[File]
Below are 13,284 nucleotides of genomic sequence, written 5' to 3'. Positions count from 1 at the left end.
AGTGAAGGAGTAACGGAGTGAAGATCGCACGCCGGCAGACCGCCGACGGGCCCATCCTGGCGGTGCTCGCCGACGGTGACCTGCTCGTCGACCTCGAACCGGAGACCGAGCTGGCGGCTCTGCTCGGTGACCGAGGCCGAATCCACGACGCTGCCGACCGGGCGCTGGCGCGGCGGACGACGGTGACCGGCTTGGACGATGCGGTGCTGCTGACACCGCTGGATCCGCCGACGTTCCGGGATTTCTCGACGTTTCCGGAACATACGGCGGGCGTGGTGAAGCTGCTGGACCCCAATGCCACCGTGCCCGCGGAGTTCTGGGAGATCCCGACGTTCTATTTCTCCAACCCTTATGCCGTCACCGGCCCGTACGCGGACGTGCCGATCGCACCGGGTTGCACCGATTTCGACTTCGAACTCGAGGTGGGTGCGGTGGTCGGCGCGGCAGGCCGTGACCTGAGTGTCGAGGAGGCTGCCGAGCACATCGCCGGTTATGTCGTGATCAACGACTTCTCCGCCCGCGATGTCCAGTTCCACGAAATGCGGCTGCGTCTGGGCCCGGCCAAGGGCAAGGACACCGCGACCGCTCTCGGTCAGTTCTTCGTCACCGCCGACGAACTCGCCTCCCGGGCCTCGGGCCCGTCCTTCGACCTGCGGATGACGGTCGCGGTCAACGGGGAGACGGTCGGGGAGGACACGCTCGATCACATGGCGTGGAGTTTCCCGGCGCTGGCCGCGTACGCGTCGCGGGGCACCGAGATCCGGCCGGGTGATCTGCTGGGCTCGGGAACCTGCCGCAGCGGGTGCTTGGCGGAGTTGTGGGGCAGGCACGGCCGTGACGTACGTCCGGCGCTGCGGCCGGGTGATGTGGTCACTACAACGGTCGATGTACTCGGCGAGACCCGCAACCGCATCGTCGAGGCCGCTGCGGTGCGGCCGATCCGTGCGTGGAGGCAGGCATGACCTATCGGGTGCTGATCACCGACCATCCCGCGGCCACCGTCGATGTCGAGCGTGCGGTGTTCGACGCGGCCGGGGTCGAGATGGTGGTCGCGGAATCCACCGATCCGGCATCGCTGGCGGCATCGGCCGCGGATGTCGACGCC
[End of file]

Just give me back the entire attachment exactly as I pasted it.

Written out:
Below are 13,284 nucleotides of genomic sequence, written 5' to 3'. Positions count from 1 at the left end.
AGTGAAGGAGTAACGGAGTGAAGATCGCACGCCGGCAGACCGCCGACGGGCCCATCCTGGCGGTGCTCGCCGACGGTGACCTGCTCGTCGACCTCGAACCGGAGACCGAGCTGGCGGCTCTGCTCGGTGACCGAGGCCGAATCCACGACGCTGCCGACCGGGCGCTGGCGCGGCGGACGACGGTGACCGGCTTGGACGATGCGGTGCTGCTGACACCGCTGGATCCGCCGACGTTCCGGGATTTCTCGACGTTTCCGGAACATACGGCGGGCGTGGTGAAGCTGCTGGACCCCAATGCCACCGTGCCCGCGGAGTTCTGGGAGATCCCGACGTTCTATTTCTCCAACCCTTATGCCGTCACCGGCCCGTACGCGGACGTGCCGATCGCACCGGGTTGCACCGATTTCGACTTCGAACTCGAGGTGGGTGCGGTGGTCGGCGCGGCAGGCCGTGACCTGAGTGTCGAGGAGGCTGCCGAGCACATCGCCGGTTATGTCGTGATCAACGACTTCTCCGCCCGCGATGTCCAGTTCCACGAAATGCGGCTGCGTCTGGGCCCGGCCAAGGGCAAGGACACCGCGACCGCTCTCGGTCAGTTCTTCGTCACCGCCGACGAACTCGCCTCCCGGGCCTCGGGCCCGTCCTTCGACCTGCGGATGACGGTCGCGGTCAACGGGGAGACGGTCGGGGAGGACACGCTCGATCACATGGCGTGGAGTTTCCCGGCGCTGGCCGCGTACGCGTCGCGGGGCACCGAGATCCGGCCGGGTGATCTGCTGGGCTCGGGAACCTGCCGCAGCGGGTGCTTGGCGGAGTTGTGGGGCAGGCACGGCCGTGACGTACGTCCGGCGCTGCGGCCGGGTGATGTGGTCACTACAACGGTCGATGTACTCGGCGAGACCCGCAACCGCATCGTCGAGGCCGCTGCGGTGCGGCCGATCCGTGCGTGGAGGCAGGCATGACCTATCGGGTGCTGATCACCGACCATCCCGCGGCCACCGTCGATGTCGAGCGTGCGGTGTTCGACGCGGCCGGGGTCGAGATGGTGGTCGCGGAATCCACCGATCCGGCATCGCTGGCGGCATCGGCCGCGGATGTCGACGCC